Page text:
Let me be perfectly honest right now: this is more of a public service announcement than an actual review, as I gave up on this pathetic excuse of a game before I had even reached the third world. It’s tedious, its controls are as imprecise as a drunk driver, and the cutesy dialogue and aesthetic clashes with the fact that no child on earth would enjoy playing this game unless they had literally nothing better to do. I almost always make notes while playing so that I have access to in-the-moment impressions of certain sections, and my note right before I ragequit mentioned that I’d rather scoop out my eyes with a melon baller than play a minute more of this agonizing dreck. I stand by that statement.
This app costs five dollars
This is important to keep in mind as I go over all of the many ways the game failed to provide any entertainment value whatsoever in the couple hours I spent with it. To put its price tag into perspective, you could pick up Hitman Go, 80 Days, Terraria, or either of the Tales of Illyria games for the same price. You can also pick up MechaNika, The Last Express, or any number of other similarly superior games for an even lower price. There’s absolutely no excuse for the inflated price tag.
The PC version, meanwhile, costs 15 dollars. Why the price jump on that platform? I suppose this is hardly the only game to gouge PC users like this, but a price tag that’s three times as much as the already-overpriced Android/iOS versions is just ridiculous given the nearly endless number of better games for the PC that can be purchased for much, much less than 15 dollars.
It flat-out refuses to sense your touches sometimes
You can see this in action in the above clip at 3:24; I set up my device to show taps, so you can clearly see me swiping to move and the game deciding to ignore my input altogether, putting the character I was controlling in danger. This isn’t a rare occurrence by any means, and it’s something I noticed using both control schemes, even when I wasn’t recording (and I’m using a Galaxy S5, which is more than powerful enough to run the crap out of this pathetic little app).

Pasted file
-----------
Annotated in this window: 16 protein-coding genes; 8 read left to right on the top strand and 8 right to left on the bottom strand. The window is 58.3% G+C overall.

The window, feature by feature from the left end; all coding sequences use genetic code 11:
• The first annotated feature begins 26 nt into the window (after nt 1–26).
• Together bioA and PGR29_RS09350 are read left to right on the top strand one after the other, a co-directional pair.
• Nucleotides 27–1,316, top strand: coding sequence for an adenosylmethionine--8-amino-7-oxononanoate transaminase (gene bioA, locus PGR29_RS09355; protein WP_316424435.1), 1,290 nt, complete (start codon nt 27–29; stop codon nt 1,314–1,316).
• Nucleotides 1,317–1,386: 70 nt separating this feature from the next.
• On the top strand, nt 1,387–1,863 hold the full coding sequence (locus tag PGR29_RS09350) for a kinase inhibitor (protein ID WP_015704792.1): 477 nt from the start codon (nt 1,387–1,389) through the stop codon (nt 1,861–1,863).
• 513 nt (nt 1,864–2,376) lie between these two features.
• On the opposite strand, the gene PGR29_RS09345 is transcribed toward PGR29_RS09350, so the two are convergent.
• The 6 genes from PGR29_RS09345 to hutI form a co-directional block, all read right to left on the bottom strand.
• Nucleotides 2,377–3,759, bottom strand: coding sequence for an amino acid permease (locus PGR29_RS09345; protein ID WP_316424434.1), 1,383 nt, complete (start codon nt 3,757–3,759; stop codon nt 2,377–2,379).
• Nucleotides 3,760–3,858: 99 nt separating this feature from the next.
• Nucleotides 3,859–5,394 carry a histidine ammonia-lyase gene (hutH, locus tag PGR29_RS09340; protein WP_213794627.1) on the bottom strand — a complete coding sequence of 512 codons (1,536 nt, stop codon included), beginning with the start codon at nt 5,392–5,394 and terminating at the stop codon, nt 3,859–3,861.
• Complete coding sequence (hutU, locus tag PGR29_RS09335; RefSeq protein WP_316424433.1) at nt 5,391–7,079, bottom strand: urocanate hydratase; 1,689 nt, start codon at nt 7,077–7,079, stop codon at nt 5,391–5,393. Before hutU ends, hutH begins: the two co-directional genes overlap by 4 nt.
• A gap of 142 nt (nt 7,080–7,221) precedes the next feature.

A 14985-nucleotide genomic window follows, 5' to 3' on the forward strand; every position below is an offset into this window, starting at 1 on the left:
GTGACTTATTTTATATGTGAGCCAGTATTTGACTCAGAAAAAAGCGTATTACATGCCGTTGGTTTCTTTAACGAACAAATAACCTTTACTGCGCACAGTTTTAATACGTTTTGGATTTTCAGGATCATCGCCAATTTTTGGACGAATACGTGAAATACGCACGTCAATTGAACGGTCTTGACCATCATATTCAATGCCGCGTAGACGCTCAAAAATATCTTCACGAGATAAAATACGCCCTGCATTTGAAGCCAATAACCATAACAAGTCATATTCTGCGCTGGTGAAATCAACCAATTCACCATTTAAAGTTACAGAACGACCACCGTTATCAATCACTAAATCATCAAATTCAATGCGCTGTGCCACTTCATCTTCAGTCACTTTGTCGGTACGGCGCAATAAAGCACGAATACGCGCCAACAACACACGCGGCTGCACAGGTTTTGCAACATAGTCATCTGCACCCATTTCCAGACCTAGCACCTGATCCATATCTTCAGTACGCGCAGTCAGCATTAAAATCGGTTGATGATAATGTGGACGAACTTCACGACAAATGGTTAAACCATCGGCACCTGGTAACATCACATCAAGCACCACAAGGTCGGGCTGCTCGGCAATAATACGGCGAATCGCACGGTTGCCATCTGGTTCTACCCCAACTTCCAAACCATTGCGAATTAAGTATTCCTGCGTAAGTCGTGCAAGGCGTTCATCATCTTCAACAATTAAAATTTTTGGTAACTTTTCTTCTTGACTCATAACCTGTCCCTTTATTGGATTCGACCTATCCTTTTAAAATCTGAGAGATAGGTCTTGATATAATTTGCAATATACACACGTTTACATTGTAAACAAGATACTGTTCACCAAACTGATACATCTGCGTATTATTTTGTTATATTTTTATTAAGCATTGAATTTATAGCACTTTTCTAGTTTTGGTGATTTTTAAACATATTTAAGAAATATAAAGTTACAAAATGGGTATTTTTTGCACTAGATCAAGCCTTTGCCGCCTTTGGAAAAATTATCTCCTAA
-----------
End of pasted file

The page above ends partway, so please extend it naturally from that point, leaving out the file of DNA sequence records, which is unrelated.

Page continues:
Even when it does, it’s like controlling a tank with a complex pulley system
This game has two control schemes, both of which I use in the video above. The first is the default “draw a line to your destination and watch as the character slowly shuffles into place, making it impossible to precisely time your movement or effectively dodge enemies when this becomes necessary in later levels” control scheme. Sure, that’s a mouthful, but I assure you that it’s 100% accurate.
The second is akin to the control scheme in Chaos Rings, where you press your finger to the screen and that becomes the reference point for your movement. Move up from where you first touched and you move up. Move left and you move left. Problem is, you can’t actually see this joystick like in CR, so you’re inevitably bumping into things right and left. On the bright side, this control scheme allows you to use your characters’ special abilities (such as a screech that destroys ice, or the main character’s ability to move blocks—these factor into puzzles, naturally) by pressing a button on the screen rather than the awkward double-tap necessitated by the default control scheme, allowing you to avoid problems like I face in the video at 1:45 where the character refuses to do what I want.
Elevator music and a ripped off art style
The music in this game is terrible. Again, see the video for an example of this. It’s just ear-splittingly terrible. The graphics are a bit more interesting of a story, because while the clean art style is pretty much the only positive the game has going for it, there are allegations of it being ripped off from another game without giving due credit, something that seems to have at least some basis in fact given the similarities between the two overworld maps.